You might want to stop believing that your own daily decisions are based on reason rather than emotion. In order to survive as a species, humans have evolved a strong desire to cooperate with each other.
Consider this: our willingness to agree with others and accept their point of view is a strong social motivator that can override our own logic. Cooperation promotes the "common good," and "promotes cooperation better than reason" (Levine, Barasch, Berman, & Small, 2018, p. 714). By nature, we want to cooperate. We often aren't aware of it, but others play a very influential role when we're making decisions or forming opinions.
Furthermore, the more complicated an issue becomes, the more overloaded our brains become, especially if the issue is in any way at odds with what we already believe. "[R]easoning is very much a cognitive-resource-intensive process" (Blanchette & Nougarou, 2014, p. 99). When faced with complex issues, we might actually shut off our individual logical analysis. We usually opt for the easier solution of agreeing with the people we identify as being like us--those people whom we identify as belonging to our "tribe."
By doing this we can do what we're biologically and socially programmed to do: 1) indicate our willingness to cooperate with the people whose world view we agree with, 2) take comfort in believing that we are correct and those not in our tribe are wrong, and 3) avoid the often difficult and energy-expending task of independent thinking.
Unfortunately, this human biological adaptation gets in the way of truly sound reasoning. For example, one tribe might prefer Fox News as an information source.
The Fox News audience takes comfort in hearing the point of view of other conservatives with whom they identify and agree. Another tribe might prefer MSNBC and take comfort hearing the point of view of other liberals with whom they identify and agree. However, If members of either group were willing, or able, to think unemotionally, dispassionately, they would probably agree it's very unlikely that either news outlet could be always right or always wrong.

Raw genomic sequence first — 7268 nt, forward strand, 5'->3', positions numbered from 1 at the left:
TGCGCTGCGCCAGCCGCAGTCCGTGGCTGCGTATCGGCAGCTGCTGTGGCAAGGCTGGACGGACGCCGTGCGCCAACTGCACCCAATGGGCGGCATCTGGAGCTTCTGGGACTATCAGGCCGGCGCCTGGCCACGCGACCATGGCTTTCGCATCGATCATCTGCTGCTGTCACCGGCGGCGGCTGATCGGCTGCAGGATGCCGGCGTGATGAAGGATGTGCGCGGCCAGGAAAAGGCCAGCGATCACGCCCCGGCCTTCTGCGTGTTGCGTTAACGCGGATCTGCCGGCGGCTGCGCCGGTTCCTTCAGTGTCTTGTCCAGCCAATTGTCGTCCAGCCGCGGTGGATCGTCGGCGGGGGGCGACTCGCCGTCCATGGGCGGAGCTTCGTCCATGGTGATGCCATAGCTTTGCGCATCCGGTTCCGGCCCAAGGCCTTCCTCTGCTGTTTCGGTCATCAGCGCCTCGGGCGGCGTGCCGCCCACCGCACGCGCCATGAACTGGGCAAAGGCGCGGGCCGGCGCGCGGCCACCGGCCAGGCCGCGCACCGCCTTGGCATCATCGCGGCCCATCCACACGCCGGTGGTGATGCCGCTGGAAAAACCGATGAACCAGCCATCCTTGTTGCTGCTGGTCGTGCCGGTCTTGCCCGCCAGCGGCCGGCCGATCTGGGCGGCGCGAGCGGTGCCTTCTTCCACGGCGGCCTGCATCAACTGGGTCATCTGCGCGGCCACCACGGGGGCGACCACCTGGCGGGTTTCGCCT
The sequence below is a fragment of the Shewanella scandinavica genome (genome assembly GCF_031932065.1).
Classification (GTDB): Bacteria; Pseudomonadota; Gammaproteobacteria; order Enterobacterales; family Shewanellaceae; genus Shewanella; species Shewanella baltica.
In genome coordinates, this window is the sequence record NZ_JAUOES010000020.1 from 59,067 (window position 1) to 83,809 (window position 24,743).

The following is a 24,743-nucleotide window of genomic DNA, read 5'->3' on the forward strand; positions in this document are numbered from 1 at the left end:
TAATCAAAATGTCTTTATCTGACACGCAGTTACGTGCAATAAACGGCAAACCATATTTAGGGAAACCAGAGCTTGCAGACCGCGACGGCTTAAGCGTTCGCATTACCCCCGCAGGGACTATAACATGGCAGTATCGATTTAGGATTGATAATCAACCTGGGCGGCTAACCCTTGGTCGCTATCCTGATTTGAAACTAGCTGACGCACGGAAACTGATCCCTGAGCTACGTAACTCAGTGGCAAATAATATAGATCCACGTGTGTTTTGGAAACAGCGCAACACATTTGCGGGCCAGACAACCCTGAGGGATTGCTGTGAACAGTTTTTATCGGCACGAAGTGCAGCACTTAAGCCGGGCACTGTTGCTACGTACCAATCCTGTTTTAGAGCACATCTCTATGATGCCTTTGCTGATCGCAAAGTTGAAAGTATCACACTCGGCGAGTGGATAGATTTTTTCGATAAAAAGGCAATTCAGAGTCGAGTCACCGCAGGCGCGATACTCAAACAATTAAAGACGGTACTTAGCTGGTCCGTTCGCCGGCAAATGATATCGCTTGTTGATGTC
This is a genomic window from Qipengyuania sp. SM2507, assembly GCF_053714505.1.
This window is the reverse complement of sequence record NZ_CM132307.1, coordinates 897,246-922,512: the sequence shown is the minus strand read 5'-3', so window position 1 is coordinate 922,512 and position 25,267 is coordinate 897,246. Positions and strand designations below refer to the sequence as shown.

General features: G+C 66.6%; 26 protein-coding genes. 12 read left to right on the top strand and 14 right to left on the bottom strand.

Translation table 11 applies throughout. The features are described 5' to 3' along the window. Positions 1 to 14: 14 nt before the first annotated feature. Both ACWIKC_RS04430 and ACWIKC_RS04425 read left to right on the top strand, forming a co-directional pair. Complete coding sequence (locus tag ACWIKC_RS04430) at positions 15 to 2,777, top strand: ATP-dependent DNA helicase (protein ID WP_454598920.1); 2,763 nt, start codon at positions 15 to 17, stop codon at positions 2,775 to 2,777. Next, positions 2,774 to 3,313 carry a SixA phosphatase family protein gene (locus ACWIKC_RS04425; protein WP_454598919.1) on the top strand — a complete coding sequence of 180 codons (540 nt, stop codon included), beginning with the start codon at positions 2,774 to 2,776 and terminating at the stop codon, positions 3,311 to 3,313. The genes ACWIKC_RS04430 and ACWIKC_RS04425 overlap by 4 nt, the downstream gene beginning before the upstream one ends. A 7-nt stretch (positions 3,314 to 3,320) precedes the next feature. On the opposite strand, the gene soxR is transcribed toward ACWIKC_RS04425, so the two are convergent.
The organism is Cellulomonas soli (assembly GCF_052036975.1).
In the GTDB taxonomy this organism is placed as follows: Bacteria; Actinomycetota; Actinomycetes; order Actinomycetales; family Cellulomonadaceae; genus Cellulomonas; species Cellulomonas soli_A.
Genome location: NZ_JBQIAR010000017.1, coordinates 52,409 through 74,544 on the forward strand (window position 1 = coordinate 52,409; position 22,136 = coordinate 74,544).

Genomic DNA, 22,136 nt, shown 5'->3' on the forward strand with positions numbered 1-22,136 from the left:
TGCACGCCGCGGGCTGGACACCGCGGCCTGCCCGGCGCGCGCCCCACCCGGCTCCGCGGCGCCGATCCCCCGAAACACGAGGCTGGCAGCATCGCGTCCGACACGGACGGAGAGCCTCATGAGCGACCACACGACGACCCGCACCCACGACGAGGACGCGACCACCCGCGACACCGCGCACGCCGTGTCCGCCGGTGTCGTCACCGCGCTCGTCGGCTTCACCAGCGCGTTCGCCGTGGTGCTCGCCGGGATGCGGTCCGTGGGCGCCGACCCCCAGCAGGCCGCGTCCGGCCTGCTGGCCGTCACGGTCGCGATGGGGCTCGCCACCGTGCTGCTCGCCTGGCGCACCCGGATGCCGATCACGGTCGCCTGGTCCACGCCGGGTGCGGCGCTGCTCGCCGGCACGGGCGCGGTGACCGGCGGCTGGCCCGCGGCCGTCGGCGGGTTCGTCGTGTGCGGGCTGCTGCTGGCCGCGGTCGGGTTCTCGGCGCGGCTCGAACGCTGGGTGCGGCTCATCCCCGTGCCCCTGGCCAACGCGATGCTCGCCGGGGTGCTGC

Instead, we so strongly seek the comfort of agreeing with our own tribe, exposure to information from the other side might cause considerable discomfort.
The overabundance of news outlets, social media, and information sources makes it possible (and probable) that we'll take comfort in only seeking those sources of information with which we know we'll agree.
So, could we solve the problem of emotional decision making by relying solely on empirical evidence, i.e. firsthand experience? Probably not entirely. We tend to interpret even empirical, scientific evidence in ways that reinforce our personal worldview. We interpret information in ways that validate our own preconceived notions (Bastardi, Uhlmann, & Ross, 2011).
Is critical thinking impossible? No, but it's much harder than you might have thought. The first steps are to:
- be aware of the power of emotion to sway opinions
- beware of unconscious bias when gathering information, and
- approach new information with an open but skeptical mind.